Novak Djokovic's legendary fitness to be tested in match with David Ferrer
Battle with feisty Spaniard could push Serbian world No 1's legendary fitness to the limit
Defending champion Novak Djokovic will face another test of his extraordinary fitness when he takes on Spanish terrier David Ferrer for a place in the Australian Open final today.
The Serbian world No 1 has looked the player to beat so far with an epic five-set, five-hour victory over Stanislas Wawrinka and an untroubled dismissal of fifth seed Tomas Berdych in the quarter-finals.
Now comes a war of attrition with the relentless Ferrer, whose never-say-die attitude will again test Djokovic's stamina in an expected long, drawn-out night semi-final on Rod Laver Arena.
Ferrer, the fourth seed in Melbourne this year in the absence of celebrated countryman Rafael Nadal, modestly baulks at talk that he belongs to the exclusive group alongside Djokovic, Roger Federer and Andy Murray.
He declares Djokovic is the best, raising questions about whether he has the self-belief that he can deny the top seed his expected place in Sunday's final.
"Nole [Djokovic], he's a special player. He has all the shots. He's the best, I think," said Ferrer.
Ferrer, 30, added that he remained a step behind the game's "Big Four" despite being poised to overtake long-time injury absentee Nadal in the rankings next week.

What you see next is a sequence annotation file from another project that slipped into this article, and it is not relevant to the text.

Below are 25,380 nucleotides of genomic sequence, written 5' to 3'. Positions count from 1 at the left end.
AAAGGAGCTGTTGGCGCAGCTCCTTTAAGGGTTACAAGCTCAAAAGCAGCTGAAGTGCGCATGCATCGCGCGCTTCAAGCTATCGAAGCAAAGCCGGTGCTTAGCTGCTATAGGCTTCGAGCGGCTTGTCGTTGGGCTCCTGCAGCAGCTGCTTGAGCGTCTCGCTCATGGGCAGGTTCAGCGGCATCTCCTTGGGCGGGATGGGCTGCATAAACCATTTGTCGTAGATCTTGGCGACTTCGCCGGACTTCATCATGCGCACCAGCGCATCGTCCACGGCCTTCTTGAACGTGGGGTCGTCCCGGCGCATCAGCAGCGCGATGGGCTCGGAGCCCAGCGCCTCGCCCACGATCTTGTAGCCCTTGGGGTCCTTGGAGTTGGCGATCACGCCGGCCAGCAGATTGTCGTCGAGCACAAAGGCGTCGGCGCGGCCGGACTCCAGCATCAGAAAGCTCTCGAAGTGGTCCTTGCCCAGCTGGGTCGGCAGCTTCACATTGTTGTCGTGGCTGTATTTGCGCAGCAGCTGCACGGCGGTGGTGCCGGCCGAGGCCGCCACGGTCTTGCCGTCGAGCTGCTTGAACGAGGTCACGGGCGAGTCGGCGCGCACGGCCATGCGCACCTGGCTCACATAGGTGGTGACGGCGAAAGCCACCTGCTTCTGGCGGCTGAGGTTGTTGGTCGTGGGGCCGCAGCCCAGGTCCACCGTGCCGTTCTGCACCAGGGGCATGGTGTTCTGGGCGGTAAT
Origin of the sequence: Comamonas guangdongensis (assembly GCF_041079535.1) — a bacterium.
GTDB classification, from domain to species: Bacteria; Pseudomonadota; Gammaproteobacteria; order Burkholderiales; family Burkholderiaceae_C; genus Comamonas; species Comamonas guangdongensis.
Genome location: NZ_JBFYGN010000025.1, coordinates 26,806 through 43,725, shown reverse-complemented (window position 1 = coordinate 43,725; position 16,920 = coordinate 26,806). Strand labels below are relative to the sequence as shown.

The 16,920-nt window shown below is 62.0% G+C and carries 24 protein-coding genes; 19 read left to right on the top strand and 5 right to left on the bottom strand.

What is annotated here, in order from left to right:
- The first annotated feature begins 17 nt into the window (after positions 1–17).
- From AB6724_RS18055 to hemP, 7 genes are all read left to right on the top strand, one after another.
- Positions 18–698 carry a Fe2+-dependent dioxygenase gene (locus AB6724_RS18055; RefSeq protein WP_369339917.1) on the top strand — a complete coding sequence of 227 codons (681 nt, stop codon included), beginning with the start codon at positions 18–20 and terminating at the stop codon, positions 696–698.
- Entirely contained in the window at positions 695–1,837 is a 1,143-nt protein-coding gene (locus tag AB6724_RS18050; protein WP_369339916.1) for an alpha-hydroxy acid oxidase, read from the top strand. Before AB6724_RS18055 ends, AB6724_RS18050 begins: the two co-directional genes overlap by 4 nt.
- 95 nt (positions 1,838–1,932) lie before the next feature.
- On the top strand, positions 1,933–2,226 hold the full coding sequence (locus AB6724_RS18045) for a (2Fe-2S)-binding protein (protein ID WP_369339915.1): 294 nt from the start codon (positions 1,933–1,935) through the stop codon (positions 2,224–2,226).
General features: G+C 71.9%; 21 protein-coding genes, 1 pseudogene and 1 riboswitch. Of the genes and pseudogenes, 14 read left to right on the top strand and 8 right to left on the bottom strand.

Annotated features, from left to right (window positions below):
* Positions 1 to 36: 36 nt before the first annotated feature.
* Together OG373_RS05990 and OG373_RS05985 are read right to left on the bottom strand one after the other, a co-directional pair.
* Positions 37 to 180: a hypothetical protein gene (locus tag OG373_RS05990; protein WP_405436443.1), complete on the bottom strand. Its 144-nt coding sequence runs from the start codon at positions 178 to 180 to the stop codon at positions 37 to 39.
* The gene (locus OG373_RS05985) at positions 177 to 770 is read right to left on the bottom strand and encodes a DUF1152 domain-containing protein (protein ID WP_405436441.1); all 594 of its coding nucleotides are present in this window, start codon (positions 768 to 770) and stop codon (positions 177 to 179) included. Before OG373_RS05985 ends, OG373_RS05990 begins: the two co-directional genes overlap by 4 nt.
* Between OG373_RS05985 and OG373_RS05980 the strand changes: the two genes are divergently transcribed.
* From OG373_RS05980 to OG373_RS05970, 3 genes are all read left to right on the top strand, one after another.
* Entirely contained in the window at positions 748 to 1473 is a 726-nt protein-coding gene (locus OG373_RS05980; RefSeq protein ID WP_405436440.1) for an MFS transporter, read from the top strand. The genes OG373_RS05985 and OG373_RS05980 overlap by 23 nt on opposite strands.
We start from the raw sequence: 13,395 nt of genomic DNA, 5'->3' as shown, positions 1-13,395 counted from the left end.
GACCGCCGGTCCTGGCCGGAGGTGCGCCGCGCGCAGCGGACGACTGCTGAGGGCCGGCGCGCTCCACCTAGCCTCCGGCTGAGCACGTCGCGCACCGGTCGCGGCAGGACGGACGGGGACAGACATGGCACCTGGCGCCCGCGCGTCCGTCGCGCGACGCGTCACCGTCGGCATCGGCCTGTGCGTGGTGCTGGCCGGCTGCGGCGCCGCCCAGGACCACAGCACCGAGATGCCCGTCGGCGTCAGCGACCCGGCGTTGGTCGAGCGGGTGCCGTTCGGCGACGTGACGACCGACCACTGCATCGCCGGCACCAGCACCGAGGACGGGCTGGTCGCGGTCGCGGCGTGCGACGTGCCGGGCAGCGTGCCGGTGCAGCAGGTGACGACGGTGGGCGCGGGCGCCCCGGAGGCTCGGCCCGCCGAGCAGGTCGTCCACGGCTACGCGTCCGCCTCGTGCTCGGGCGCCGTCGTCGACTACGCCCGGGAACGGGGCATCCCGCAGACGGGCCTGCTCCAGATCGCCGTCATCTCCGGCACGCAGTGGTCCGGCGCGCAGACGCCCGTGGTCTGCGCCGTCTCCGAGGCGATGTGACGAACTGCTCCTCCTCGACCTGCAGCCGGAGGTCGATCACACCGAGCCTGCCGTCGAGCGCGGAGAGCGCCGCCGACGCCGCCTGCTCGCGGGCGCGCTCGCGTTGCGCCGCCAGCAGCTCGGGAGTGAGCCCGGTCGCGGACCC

"I am top four because Rafael has been injured a long time. It's true," Ferrer admitted. "I think the top four, they are better. It's my opinion. But I am trying to win every match. The results, are there, no? I'm not making something up.
"It's very difficult for me to win a grand slam because there are the top four. At this time they are better than the other players."
Djokovic, who has confirmed his number one ranking by reaching the semi-finals, has beaten the Spaniard twice in the Melbourne quarter-finals and twice in the US Open semis, and is the favourite again today.
"I need to be aggressive on the court, that's for sure," said Djokovic, who is hoping to win his fourth Australian Open final in six years. "I need to step in and try to be in control of the match, otherwise he makes his own rhythm, he makes his own pace on the court. That's where he's very dangerous.
"He's a great competitor. He's somebody that has a lot of respect from all the players because he's playing so many tournaments and works very, very hard.
"You can see because he's in his 30s and one of the fittest players around and is playing the best tennis of his life in the last 15 months. It's the semis of a grand slam, so I expect a tough match."